N. Korea's luxury goods imports surge
Kim Jong - Photo: Corbis
North Korea spent $272.1 million in 2008, $322.5 million in 2009 and $446.1 million last year on importing luxury items, Yoon Sang-Hyun of the ruling Grand National Party said in a report disclosed during a parliamentary meeting.
"Despite international sanctions and persistent food shortages, North Korea has increased imports of luxury goods," he said, citing what he called data compiled by South Korean and foreign governments.
The United Nations has banned trade in luxury goods to North Korea as part of sanctions which were toughened in 2009 after a second nuclear test.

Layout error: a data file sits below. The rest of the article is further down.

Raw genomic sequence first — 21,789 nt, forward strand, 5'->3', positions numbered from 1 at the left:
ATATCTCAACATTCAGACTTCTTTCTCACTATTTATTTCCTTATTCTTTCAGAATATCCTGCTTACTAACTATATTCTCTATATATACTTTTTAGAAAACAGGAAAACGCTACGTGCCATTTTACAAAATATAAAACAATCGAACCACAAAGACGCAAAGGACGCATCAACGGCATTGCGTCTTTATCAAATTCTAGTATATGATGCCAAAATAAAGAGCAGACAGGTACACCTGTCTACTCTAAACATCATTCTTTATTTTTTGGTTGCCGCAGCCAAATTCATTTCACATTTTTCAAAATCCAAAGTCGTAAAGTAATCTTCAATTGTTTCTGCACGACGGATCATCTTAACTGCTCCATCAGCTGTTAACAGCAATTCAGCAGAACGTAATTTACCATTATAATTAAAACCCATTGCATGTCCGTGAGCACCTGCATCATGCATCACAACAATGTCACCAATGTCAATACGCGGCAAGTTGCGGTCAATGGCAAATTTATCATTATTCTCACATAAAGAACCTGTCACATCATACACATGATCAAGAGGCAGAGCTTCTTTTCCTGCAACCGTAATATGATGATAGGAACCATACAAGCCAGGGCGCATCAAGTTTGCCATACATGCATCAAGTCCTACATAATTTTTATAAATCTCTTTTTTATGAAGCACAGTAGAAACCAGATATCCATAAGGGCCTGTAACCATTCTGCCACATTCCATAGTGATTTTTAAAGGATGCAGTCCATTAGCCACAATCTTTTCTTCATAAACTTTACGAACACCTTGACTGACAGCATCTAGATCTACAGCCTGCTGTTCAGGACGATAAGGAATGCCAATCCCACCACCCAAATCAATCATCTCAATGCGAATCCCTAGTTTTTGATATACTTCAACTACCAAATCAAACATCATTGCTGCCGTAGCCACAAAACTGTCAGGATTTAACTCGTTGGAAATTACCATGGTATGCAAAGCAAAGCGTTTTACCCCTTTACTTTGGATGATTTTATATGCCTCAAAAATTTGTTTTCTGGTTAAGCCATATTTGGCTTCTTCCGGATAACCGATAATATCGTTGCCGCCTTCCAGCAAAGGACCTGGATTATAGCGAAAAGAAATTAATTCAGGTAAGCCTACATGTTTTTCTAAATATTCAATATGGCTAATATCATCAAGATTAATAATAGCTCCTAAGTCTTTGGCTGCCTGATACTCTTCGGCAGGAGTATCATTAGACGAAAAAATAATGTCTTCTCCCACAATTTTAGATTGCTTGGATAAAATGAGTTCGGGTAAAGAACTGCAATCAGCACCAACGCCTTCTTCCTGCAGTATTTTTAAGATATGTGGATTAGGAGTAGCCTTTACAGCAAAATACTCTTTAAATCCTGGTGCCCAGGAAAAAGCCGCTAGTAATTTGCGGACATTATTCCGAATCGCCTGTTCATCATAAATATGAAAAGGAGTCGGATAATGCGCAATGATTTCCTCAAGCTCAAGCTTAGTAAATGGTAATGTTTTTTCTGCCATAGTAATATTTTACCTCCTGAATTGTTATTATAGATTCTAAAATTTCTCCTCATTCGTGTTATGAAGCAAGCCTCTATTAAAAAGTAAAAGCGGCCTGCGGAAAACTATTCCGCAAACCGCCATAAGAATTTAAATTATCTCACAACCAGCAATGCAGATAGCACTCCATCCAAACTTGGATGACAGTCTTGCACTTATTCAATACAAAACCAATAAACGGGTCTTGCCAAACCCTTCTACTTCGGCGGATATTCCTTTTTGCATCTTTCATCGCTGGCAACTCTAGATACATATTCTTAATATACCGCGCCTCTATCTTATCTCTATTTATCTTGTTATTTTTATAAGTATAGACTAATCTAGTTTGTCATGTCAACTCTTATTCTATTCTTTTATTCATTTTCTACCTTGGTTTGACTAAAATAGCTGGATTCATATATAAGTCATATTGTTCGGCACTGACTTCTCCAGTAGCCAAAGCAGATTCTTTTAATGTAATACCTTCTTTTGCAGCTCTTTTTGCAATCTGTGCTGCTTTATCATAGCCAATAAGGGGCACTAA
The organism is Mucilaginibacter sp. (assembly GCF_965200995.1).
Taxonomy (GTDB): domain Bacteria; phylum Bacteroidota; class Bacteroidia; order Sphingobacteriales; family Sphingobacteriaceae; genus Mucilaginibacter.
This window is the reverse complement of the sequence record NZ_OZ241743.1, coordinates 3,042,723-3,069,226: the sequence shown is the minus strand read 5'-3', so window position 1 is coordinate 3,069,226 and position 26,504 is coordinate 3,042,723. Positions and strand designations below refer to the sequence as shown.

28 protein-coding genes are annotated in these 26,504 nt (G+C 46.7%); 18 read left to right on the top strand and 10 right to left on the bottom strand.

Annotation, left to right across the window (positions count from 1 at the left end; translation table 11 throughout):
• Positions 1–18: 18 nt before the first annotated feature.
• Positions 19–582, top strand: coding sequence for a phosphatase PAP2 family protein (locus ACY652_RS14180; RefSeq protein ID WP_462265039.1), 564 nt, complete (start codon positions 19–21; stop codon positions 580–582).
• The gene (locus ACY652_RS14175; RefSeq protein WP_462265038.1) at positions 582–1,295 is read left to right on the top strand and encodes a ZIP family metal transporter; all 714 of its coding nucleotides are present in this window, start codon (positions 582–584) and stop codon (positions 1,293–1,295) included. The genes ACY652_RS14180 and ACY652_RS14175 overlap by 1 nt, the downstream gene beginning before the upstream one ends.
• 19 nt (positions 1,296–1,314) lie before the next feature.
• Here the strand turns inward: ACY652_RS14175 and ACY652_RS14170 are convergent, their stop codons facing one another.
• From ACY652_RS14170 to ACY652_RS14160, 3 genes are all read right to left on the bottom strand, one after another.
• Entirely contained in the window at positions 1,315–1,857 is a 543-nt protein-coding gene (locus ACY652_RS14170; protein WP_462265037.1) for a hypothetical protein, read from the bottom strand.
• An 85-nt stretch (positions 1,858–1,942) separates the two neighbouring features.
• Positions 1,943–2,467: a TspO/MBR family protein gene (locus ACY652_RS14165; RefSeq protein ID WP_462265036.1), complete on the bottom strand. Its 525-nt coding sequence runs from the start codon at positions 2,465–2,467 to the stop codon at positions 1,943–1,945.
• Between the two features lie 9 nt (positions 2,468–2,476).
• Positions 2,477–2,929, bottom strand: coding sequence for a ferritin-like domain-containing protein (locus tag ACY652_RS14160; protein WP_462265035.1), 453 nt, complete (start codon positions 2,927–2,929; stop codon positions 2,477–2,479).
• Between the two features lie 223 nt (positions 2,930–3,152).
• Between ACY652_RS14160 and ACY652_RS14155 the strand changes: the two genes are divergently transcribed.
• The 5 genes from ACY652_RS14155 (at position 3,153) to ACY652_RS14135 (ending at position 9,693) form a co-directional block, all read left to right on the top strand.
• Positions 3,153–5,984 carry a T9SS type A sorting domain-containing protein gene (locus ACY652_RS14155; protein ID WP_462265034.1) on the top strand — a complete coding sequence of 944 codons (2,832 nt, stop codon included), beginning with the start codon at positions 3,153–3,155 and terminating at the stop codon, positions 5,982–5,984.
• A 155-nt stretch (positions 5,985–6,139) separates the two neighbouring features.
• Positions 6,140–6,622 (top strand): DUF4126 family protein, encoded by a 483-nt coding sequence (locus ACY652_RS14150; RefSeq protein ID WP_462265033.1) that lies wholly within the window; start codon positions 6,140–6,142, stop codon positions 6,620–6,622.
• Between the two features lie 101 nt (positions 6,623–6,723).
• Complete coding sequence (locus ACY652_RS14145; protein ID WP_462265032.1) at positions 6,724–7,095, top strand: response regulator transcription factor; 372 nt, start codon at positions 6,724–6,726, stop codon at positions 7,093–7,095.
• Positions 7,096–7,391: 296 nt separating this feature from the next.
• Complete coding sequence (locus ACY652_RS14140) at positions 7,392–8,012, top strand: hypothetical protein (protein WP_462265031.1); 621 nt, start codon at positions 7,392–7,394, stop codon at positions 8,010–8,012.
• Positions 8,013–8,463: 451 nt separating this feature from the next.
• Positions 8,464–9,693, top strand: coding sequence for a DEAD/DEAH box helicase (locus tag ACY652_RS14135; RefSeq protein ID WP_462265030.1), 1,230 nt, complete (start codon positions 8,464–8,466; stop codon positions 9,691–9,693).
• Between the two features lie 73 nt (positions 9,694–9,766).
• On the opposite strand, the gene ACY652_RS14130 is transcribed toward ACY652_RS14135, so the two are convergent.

The communist state suffers widespread food shortages and relies on overseas aid to feed millions of its people.
But imports of luxury goods have surged especially after leader Kim Jong-Il suffered a stroke in August 2008 and speeded up plans for a second eventual dynastic succession, Yoon said.
The lawmaker accused Kim of having engaged in "gift politics" by showering top aides and the elite with luxury goods to win loyalty to the ruling family.
Kim Jong-Un, youngest son and heir apparent to the 69-year-old leader, was made a general and given senior communist party posts in September last year, confirming his status as leader-in-waiting.
Last year televisions, digital cameras and other electronic devices topped the list of luxury goods with $215.9 million, Yoon said, adding about $9.01 million was spent on buying whisky and other alcoholic beverages.
Kim senior has been portrayed by visitors and defectors as someone who enjoys fine dining, cognac and other luxuries.
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